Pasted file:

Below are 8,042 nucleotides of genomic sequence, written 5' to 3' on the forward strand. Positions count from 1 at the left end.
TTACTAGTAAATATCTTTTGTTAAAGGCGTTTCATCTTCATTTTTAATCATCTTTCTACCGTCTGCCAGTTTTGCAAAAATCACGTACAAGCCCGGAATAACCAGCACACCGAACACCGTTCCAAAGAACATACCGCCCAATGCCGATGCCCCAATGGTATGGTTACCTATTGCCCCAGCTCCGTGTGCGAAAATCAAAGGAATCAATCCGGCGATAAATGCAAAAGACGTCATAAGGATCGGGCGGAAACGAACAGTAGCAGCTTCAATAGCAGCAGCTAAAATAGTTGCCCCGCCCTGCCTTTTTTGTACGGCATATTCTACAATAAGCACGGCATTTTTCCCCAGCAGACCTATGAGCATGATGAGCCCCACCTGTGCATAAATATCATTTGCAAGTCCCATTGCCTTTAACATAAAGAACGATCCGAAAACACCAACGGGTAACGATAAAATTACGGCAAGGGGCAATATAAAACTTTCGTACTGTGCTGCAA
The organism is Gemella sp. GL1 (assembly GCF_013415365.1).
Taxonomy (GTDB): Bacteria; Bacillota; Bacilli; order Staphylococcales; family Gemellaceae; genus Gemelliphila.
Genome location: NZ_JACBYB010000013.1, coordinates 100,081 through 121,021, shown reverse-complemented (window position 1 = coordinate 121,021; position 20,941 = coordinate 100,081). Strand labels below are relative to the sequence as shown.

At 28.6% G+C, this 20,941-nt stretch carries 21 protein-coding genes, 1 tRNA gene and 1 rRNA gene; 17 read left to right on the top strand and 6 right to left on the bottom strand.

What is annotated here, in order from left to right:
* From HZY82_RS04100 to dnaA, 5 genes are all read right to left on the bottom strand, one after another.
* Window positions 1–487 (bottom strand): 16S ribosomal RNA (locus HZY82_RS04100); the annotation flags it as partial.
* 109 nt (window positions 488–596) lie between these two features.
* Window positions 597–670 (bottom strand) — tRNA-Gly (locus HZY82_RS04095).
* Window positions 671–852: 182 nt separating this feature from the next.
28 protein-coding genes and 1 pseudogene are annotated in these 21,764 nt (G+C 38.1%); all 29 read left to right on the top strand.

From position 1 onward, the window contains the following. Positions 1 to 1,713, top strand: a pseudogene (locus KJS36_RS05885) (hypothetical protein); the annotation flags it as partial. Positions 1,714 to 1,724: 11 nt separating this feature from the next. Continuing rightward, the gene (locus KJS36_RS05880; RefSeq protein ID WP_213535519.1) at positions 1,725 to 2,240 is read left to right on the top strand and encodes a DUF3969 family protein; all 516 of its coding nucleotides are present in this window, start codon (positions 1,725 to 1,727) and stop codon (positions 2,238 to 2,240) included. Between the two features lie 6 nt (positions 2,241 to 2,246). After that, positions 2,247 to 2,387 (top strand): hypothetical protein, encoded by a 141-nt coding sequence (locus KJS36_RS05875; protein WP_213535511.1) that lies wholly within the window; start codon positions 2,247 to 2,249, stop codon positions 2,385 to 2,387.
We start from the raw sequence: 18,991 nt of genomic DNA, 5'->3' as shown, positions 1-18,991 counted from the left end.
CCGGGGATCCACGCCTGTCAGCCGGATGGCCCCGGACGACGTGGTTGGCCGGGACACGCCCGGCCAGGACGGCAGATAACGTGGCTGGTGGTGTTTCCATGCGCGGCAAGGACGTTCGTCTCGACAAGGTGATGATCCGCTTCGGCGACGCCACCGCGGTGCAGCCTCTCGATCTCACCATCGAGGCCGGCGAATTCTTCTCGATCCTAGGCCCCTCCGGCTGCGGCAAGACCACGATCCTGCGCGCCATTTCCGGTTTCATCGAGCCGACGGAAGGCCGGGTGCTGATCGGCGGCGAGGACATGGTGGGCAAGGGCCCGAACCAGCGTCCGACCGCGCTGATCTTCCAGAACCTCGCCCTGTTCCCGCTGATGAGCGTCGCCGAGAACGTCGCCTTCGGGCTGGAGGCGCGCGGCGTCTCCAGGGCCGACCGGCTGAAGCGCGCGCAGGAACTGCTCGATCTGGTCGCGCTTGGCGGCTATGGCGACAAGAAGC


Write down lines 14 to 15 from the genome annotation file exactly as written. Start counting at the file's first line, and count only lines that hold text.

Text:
From position 1 onward, the window contains the following. Positions 1 to 1,713, top strand: a pseudogene (locus KJS36_RS05885) (hypothetical protein); the annotation flags it as partial. Positions 1,714 to 1,724: 11 nt separating this feature from the next. Continuing rightward, the gene (locus KJS36_RS05880; RefSeq protein ID WP_213535519.1) at positions 1,725 to 2,240 is read left to right on the top strand and encodes a DUF3969 family protein; all 516 of its coding nucleotides are present in this window, start codon (positions 1,725 to 1,727) and stop codon (positions 2,238 to 2,240) included. Between the two features lie 6 nt (positions 2,241 to 2,246). After that, positions 2,247 to 2,387 (top strand): hypothetical protein, encoded by a 141-nt coding sequence (locus KJS36_RS05875; protein WP_213535511.1) that lies wholly within the window; start codon positions 2,247 to 2,249, stop codon positions 2,385 to 2,387.
We start from the raw sequence: 18,991 nt of genomic DNA, 5'->3' as shown, positions 1-18,991 counted from the left end.